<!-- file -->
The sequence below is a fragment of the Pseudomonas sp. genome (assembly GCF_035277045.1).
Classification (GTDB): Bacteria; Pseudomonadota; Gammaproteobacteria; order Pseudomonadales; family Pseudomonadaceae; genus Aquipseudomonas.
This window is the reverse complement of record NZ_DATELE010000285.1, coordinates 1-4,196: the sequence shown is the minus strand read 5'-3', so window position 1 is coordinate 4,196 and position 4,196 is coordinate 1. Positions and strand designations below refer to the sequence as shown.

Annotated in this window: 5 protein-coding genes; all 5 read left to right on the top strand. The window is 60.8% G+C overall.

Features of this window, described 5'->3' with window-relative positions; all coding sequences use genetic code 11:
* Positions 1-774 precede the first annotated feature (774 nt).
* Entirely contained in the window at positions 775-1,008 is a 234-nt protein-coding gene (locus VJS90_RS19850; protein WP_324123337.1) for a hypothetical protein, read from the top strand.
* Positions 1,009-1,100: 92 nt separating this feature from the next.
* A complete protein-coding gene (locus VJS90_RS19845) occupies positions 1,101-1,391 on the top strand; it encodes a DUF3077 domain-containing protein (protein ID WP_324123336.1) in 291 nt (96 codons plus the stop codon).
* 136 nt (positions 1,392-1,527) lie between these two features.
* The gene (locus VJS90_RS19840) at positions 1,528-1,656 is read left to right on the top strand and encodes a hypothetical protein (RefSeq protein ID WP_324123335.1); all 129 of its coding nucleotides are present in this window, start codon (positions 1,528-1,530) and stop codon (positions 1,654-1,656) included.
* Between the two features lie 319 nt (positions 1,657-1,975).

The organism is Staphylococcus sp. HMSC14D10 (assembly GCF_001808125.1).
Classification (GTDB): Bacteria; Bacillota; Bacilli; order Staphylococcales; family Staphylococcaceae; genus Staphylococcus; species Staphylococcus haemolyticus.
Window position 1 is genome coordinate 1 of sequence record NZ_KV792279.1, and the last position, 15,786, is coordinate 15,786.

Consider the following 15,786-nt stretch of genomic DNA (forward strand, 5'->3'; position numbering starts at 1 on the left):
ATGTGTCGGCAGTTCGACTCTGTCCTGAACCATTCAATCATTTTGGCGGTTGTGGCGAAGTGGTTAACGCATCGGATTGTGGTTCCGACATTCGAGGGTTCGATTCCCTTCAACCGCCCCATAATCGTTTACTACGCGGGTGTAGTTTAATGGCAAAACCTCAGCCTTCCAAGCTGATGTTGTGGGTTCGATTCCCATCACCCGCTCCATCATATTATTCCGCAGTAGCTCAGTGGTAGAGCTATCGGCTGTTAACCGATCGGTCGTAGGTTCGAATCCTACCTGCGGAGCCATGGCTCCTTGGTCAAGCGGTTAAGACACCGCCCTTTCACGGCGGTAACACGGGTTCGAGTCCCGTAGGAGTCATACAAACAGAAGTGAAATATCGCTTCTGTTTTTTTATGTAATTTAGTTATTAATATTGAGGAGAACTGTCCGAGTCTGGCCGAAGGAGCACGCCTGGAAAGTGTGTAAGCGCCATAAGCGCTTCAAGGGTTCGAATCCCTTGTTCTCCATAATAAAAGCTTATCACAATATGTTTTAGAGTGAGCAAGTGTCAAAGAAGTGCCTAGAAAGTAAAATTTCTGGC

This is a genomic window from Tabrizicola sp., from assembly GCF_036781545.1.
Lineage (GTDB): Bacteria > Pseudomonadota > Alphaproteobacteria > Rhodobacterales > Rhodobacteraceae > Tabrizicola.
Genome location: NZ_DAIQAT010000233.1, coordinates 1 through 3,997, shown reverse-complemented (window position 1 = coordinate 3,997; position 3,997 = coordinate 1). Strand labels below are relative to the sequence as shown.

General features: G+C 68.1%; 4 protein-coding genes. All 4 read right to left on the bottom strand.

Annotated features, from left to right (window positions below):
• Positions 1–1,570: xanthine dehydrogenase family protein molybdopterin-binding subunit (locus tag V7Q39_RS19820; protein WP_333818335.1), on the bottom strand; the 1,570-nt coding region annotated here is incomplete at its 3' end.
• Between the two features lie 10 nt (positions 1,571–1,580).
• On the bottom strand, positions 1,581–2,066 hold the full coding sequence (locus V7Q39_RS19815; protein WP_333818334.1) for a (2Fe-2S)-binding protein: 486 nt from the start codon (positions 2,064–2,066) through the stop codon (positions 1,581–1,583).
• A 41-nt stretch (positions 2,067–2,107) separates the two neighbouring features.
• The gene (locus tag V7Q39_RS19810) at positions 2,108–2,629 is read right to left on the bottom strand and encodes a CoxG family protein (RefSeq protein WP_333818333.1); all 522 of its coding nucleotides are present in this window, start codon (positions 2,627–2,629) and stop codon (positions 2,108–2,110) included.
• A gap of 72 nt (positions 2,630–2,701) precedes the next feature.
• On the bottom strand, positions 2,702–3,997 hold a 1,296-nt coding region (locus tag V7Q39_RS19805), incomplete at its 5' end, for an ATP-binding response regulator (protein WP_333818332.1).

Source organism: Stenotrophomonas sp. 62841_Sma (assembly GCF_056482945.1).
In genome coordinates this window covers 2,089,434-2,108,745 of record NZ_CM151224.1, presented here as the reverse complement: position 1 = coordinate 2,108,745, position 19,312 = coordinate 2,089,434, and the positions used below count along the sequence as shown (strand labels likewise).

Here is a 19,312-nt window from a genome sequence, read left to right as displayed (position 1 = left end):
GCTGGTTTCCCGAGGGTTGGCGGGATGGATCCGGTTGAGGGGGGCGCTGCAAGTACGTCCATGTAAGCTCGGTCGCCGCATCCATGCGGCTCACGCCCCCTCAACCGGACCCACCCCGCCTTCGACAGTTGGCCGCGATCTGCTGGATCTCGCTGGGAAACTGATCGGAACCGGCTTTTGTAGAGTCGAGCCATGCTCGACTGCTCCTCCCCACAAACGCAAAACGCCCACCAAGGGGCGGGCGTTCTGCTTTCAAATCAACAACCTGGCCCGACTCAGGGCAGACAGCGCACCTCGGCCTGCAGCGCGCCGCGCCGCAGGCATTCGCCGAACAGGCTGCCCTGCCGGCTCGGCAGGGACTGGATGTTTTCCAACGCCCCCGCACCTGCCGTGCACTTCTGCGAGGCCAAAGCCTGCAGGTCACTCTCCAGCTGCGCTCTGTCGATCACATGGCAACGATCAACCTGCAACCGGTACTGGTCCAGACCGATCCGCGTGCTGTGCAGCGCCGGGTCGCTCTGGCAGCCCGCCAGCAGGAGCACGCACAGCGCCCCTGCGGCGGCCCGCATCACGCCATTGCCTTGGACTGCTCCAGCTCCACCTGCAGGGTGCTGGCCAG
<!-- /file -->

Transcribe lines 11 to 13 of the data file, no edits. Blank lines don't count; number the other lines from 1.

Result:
* The gene (locus VJS90_RS19840) at positions 1,528-1,656 is read left to right on the top strand and encodes a hypothetical protein (RefSeq protein ID WP_324123335.1); all 129 of its coding nucleotides are present in this window, start codon (positions 1,528-1,530) and stop codon (positions 1,654-1,656) included.
* Between the two features lie 319 nt (positions 1,657-1,975).

The organism is Staphylococcus sp. HMSC14D10 (assembly GCF_001808125.1).